July 24, 2007

7/23/07 Lavaur France

Nalanda Monastery

One evening this week, we had a surprise visitor. Tenzin Sherab, the first Westerner acknowledged to be a reincarnation of a high Tibetan Lama, wanted to come by and see the monastery.

"Among the wealth of information that currently fuels the reincarnation debate, there is one story that towers above the rest. For the first time 'reincarnation masters' are appearing in the West - men and women who through profound meditation techniques can steer their consciousness at the time of death to the precise rebirth of their choice. Having reached this ultimate spiritual achievement, they elect to come back to earth for one reason only - to help all humanity attain the same freedom as themselves." by Vicki Mackenzie from her book 'Reborn in the West'

From the book:
Tenzin Sherab was born Elijah Ary in 1972 in Canada to parents who had discovered Tibetan Buddhism and had set up a small center in Vancouver. Tenzin is acknowledged to be the reincarnation of Geshe Jatse, who predicted that he would be reborn in a place where you need a 'sky boat' to get to. Geshe Jatse was the vice-abbot and meditation master of the Sera Monastery in Lhasa but he left prematurely to meditate in a cave and is thought to have died there after the Chinese invasion of Tibet. Elijah had a normal childhood until at the age of seven when the Dalai Lama, who was visiting Montreal, recognized him as the reincarnation of Geshe Jatse. Shortly there after Elijah was given the name Tenzin Sherab. In 1986 he attended the new Sera Monastery in Nepal as an ordained monk. Within 3 months he was fluent in Tibetan so he could debate Buddhist philosophy with the other monks. Tenzin stayed there for six years and was a Tibetan Buddhist monk for another six before handing back his robes to re-enter into North American life.

After Tenzin had been shown the new monastery that they are building here at Nalanda, we all sat out on the terrace for tea and some sweets. The monks were curious about his recent activities which included getting a Masters and PhD at Harvard in Religious Studies. What fascinated me was his command of languages. He grew up speaking English and French in Canada and learned Tibetan at Sera, but during his time at Harvard he also learned Sanskrit, Chinese and German. He spent eight years at Harvard. And except for his shaved head, he looked like any other recent graduate doing some inexpensive European traveling with his Paris-born wife/partner (I never did figure out which). He was a nice, peaceful guy that everyone seemed to enjoy having here for a visit.

Last week was kind of hectic because all the monks were preparing to go to Hamburg Germany for teachings of His Holiness the Dalai Lama. But concerning me, Jean-Francois was also leaving for an eight week retreat at the Kopan Monastery in Nepal and he was anxious to see how my gold-leafing skills were. I was able to do two pieces before he left and he seemed very satisfied. I even redesigned one of the pieces so that it kept within the style of all the others. He half-jokingly and half-seriously said he would be happy if I decided to stay longer because he knew I was a good-worker. By Saturday, no one was here at the monastery except the volunteers.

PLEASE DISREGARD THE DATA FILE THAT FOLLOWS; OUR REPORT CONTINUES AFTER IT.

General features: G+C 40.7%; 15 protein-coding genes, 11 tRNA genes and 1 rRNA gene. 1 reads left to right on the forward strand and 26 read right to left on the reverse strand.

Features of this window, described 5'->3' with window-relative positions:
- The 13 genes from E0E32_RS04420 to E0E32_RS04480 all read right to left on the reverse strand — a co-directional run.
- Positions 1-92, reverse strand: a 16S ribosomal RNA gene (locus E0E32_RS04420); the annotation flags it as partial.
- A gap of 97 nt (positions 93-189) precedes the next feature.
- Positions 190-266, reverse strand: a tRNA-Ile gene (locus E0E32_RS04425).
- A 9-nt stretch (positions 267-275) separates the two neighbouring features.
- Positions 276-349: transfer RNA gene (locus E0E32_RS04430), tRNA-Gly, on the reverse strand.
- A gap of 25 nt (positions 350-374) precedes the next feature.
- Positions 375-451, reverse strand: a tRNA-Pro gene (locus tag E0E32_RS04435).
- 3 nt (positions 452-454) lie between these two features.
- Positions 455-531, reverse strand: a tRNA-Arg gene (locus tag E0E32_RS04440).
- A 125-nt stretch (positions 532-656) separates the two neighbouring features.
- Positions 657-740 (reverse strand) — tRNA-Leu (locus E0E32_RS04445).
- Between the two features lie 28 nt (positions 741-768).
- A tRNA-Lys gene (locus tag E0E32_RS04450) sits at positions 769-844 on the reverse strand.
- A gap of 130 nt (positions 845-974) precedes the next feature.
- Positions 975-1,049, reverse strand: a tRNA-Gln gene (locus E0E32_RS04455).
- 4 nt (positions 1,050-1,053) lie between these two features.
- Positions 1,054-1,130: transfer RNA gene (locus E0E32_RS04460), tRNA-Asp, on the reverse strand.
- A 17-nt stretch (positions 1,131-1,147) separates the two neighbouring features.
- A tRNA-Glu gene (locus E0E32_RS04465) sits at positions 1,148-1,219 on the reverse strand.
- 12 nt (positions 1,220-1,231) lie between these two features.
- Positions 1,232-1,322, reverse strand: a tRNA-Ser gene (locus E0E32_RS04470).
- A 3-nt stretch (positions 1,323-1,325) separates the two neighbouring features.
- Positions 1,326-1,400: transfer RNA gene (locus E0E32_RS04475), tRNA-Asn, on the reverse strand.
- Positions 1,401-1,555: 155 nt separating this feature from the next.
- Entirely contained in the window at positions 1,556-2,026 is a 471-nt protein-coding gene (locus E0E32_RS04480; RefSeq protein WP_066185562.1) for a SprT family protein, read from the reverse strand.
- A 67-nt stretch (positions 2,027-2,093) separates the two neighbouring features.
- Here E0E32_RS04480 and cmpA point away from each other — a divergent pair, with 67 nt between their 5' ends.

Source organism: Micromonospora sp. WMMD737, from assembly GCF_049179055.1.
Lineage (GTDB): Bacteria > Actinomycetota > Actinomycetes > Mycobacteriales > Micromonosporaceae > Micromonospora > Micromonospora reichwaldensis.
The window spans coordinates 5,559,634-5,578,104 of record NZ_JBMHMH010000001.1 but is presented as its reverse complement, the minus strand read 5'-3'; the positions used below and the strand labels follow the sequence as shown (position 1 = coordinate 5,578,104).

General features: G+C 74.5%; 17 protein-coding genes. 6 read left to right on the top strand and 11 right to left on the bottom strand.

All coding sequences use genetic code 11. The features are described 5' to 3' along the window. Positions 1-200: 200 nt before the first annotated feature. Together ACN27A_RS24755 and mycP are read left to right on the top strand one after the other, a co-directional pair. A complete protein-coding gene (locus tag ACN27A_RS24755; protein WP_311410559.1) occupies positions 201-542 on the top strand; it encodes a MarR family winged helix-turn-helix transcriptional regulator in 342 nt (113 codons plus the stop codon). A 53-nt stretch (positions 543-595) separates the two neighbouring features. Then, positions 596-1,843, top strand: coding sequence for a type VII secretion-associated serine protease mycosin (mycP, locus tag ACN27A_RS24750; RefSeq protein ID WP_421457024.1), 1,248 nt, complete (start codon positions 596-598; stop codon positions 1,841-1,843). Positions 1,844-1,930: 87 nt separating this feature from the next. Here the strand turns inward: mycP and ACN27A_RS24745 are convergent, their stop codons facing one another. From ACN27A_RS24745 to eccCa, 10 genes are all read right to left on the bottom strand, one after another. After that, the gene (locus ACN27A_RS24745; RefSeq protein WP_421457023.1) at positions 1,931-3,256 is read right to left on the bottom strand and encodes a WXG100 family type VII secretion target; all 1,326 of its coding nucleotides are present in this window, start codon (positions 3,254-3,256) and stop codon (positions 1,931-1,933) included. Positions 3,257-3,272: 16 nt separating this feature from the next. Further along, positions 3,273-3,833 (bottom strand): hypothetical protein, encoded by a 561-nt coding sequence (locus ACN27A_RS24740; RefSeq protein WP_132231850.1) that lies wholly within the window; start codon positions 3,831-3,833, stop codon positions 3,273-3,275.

Some of the monks outside the new building

On Sunday, Fiona who was almost finished with her retreat here talked Toine into taking a few of us hiking. We drove to Mazamet but couldn't get to the hiking paths that Toine wanted to take us because the roads were blocked for the Tour de France stage that started here this morning. So, we parked the car and had lunch on the edge of town and then started walking. France has this amazing network of trails all over the countryside, complete with markers. I was surprised that most of the trail was clearly maintained. Basically we walked up and down the valley all day. As we were coming back, we stopped at the village of Hautpoul that was built on a mountain peak. Turns out the village was having a festival, Festival de Cornemuses (cornemuse is a type of French bag pipe) so we stopped for an ice cream and listened to the music before heading back towards Mazamet and the car.

Toine and Fiona lead the way along the trail

Lots of waterfalls

The hill-top village of Hautpoul

The Lady at the top of the peak

Cornmuses seem to be bagpipes
where the bag is a whole pig hide.

We all kid Toine because he is the 'acting' director in Tendar's absence. "Hello Mr Director" we say with a smile. But he surprised us by declaring Wednesday a holiday. Jean-Francois had given us some money as a gift of all our hard work. Toine decided that we would load up the cars and do some exploring with a huge picnic somewhere along the way. We drove to two Medieval villages, Cordes sur Ciel and St Antonino Nobleval. It was fun just to walk around and see the sites. We ended up having a grand picnic that Andre prepared for us along the banks of a river. Just a wonderful day.

It was a long climb up
to the medieval city of Cordes sur Ciel

Lots of old buildings

And beautiful homes

Found more references
to St Jaques (St James)

Had a great picnic along the banks

Next we headed to St Antonino Nobleval

Beautiful stained glass in the church

An amazing waterfront for such a small town

Homes along the river

And we finish with flowers